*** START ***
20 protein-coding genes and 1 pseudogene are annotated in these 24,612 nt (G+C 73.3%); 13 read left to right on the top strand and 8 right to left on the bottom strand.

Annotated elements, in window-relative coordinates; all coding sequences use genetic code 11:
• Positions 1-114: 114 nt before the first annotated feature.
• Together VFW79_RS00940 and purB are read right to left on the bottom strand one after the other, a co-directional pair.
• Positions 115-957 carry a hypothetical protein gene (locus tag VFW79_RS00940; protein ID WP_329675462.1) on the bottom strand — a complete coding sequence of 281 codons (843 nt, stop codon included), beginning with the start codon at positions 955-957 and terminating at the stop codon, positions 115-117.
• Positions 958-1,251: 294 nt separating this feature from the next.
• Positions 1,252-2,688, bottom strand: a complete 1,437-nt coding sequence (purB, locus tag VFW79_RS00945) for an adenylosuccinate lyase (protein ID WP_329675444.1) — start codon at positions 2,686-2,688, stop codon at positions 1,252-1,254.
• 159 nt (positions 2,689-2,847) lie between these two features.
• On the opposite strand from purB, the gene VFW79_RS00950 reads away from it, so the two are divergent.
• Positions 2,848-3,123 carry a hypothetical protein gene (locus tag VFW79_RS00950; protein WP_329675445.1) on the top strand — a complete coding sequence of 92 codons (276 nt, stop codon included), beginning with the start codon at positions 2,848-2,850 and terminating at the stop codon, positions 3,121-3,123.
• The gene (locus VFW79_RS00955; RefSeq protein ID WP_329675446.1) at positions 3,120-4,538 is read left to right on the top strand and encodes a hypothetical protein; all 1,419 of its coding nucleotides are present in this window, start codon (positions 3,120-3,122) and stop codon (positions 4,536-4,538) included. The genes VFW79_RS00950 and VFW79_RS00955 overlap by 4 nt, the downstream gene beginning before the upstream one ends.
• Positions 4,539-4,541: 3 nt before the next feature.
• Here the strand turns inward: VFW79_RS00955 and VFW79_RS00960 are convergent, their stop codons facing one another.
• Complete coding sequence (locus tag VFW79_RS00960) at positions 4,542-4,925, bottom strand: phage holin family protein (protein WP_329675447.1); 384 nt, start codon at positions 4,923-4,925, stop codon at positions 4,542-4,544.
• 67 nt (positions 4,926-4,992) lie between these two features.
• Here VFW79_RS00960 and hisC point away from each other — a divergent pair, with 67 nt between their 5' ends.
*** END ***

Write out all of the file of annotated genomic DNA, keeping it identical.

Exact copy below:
20 protein-coding genes and 1 pseudogene are annotated in these 24,612 nt (G+C 73.3%); 13 read left to right on the top strand and 8 right to left on the bottom strand.

Annotated elements, in window-relative coordinates; all coding sequences use genetic code 11:
• Positions 1-114: 114 nt before the first annotated feature.
• Together VFW79_RS00940 and purB are read right to left on the bottom strand one after the other, a co-directional pair.
• Positions 115-957 carry a hypothetical protein gene (locus tag VFW79_RS00940; protein ID WP_329675462.1) on the bottom strand — a complete coding sequence of 281 codons (843 nt, stop codon included), beginning with the start codon at positions 955-957 and terminating at the stop codon, positions 115-117.
• Positions 958-1,251: 294 nt separating this feature from the next.
• Positions 1,252-2,688, bottom strand: a complete 1,437-nt coding sequence (purB, locus tag VFW79_RS00945) for an adenylosuccinate lyase (protein ID WP_329675444.1) — start codon at positions 2,686-2,688, stop codon at positions 1,252-1,254.
• 159 nt (positions 2,689-2,847) lie between these two features.
• On the opposite strand from purB, the gene VFW79_RS00950 reads away from it, so the two are divergent.
• Positions 2,848-3,123 carry a hypothetical protein gene (locus tag VFW79_RS00950; protein WP_329675445.1) on the top strand — a complete coding sequence of 92 codons (276 nt, stop codon included), beginning with the start codon at positions 2,848-2,850 and terminating at the stop codon, positions 3,121-3,123.
• The gene (locus VFW79_RS00955; RefSeq protein ID WP_329675446.1) at positions 3,120-4,538 is read left to right on the top strand and encodes a hypothetical protein; all 1,419 of its coding nucleotides are present in this window, start codon (positions 3,120-3,122) and stop codon (positions 4,536-4,538) included. The genes VFW79_RS00950 and VFW79_RS00955 overlap by 4 nt, the downstream gene beginning before the upstream one ends.
• Positions 4,539-4,541: 3 nt before the next feature.
• Here the strand turns inward: VFW79_RS00955 and VFW79_RS00960 are convergent, their stop codons facing one another.
• Complete coding sequence (locus tag VFW79_RS00960) at positions 4,542-4,925, bottom strand: phage holin family protein (protein WP_329675447.1); 384 nt, start codon at positions 4,923-4,925, stop codon at positions 4,542-4,544.
• 67 nt (positions 4,926-4,992) lie between these two features.
• Here VFW79_RS00960 and hisC point away from each other — a divergent pair, with 67 nt between their 5' ends.